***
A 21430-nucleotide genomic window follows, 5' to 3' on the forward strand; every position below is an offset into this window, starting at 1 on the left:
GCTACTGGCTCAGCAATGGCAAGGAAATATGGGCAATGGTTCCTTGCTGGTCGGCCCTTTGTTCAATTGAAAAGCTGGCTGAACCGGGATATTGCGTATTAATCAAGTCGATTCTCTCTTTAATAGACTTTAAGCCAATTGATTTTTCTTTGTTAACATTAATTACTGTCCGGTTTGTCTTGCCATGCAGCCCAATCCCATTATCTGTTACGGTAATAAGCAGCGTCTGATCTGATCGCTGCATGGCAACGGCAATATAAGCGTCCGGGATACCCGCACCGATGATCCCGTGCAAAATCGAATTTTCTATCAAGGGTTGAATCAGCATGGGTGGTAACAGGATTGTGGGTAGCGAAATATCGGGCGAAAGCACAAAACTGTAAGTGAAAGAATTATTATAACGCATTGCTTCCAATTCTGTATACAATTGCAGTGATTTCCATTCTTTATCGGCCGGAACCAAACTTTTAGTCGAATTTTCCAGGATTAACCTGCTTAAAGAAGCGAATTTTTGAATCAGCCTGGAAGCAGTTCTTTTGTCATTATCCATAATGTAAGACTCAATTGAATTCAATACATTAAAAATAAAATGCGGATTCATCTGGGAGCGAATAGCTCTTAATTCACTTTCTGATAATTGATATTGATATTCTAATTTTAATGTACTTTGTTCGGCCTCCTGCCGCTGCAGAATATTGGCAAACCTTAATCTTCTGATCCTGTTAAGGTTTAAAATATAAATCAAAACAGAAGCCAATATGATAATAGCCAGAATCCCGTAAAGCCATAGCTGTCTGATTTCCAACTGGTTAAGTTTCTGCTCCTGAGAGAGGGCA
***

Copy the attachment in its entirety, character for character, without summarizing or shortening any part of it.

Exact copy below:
A 21430-nucleotide genomic window follows, 5' to 3' on the forward strand; every position below is an offset into this window, starting at 1 on the left:
GCTACTGGCTCAGCAATGGCAAGGAAATATGGGCAATGGTTCCTTGCTGGTCGGCCCTTTGTTCAATTGAAAAGCTGGCTGAACCGGGATATTGCGTATTAATCAAGTCGATTCTCTCTTTAATAGACTTTAAGCCAATTGATTTTTCTTTGTTAACATTAATTACTGTCCGGTTTGTCTTGCCATGCAGCCCAATCCCATTATCTGTTACGGTAATAAGCAGCGTCTGATCTGATCGCTGCATGGCAACGGCAATATAAGCGTCCGGGATACCCGCACCGATGATCCCGTGCAAAATCGAATTTTCTATCAAGGGTTGAATCAGCATGGGTGGTAACAGGATTGTGGGTAGCGAAATATCGGGCGAAAGCACAAAACTGTAAGTGAAAGAATTATTATAACGCATTGCTTCCAATTCTGTATACAATTGCAGTGATTTCCATTCTTTATCGGCCGGAACCAAACTTTTAGTCGAATTTTCCAGGATTAACCTGCTTAAAGAAGCGAATTTTTGAATCAGCCTGGAAGCAGTTCTTTTGTCATTATCCATAATGTAAGACTCAATTGAATTCAATACATTAAAAATAAAATGCGGATTCATCTGGGAGCGAATAGCTCTTAATTCACTTTCTGATAATTGATATTGATATTCTAATTTTAATGTACTTTGTTCGGCCTCCTGCCGCTGCAGAATATTGGCAAACCTTAATCTTCTGATCCTGTTAAGGTTTAAAATATAAATCAAAACAGAAGCCAATATGATAATAGCCAGAATCCCGTAAAGCCATAGCTGTCTGATTTCCAACTGGTTAAGTTTCTGCTCCTGAGAGAGGGCA